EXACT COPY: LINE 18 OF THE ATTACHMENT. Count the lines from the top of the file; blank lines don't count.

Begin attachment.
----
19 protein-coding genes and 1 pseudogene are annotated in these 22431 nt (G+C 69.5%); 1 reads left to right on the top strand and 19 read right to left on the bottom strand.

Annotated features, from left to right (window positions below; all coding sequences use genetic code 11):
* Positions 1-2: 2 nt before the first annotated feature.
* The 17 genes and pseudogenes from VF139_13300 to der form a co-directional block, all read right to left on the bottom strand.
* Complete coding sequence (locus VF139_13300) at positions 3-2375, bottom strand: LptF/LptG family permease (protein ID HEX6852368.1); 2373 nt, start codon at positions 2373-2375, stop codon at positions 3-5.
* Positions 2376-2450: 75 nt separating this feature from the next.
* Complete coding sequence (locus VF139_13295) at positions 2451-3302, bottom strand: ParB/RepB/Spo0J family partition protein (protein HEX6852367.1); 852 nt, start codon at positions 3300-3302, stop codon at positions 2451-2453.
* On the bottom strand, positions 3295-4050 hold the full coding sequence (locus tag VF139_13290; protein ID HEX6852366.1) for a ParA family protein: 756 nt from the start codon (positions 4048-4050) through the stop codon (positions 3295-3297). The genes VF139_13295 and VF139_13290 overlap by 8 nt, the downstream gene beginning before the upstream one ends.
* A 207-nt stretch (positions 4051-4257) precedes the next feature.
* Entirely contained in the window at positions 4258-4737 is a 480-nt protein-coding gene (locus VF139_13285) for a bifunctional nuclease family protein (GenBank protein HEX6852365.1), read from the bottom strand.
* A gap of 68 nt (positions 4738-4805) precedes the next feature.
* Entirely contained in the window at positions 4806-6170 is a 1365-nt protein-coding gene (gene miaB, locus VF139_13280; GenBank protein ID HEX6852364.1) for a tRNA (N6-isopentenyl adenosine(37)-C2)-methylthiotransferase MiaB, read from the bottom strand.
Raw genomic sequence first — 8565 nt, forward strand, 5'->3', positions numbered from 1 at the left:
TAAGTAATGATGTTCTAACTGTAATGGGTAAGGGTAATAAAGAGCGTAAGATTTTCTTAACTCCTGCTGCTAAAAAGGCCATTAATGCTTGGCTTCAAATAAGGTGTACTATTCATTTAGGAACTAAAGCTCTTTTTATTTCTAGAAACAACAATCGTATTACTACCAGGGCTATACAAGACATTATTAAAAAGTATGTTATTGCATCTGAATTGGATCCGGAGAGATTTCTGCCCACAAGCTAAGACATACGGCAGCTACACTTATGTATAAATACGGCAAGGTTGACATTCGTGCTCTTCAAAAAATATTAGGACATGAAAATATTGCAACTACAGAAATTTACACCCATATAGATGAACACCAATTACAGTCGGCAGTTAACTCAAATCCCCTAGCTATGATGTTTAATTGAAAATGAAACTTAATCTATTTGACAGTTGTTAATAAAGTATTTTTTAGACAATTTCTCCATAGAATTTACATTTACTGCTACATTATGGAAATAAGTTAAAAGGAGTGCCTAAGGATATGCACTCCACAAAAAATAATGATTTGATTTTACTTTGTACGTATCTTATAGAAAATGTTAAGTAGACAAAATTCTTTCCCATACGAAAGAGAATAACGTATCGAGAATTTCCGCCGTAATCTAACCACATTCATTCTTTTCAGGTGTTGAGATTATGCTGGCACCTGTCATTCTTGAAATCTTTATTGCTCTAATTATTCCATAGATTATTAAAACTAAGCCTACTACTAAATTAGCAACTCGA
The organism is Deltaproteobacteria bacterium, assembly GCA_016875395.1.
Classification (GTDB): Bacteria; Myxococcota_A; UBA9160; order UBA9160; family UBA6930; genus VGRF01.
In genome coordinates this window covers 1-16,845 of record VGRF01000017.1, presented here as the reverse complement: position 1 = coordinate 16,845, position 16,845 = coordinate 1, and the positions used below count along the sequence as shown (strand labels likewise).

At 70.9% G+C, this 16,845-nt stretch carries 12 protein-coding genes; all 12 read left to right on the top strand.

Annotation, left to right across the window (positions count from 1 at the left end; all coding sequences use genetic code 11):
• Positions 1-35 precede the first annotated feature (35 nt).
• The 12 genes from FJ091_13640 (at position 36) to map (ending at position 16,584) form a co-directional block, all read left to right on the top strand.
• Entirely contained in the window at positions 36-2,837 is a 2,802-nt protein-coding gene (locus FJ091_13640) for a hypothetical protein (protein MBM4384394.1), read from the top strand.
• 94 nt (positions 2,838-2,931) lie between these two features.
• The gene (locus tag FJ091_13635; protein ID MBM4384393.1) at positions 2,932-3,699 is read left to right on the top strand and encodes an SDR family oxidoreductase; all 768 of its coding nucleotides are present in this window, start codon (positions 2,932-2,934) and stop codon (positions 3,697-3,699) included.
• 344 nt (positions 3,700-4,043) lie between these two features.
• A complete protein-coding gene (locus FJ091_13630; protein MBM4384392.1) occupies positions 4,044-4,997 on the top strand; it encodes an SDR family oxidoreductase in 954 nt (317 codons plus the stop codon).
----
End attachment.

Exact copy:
At 70.9% G+C, this 16,845-nt stretch carries 12 protein-coding genes; all 12 read left to right on the top strand.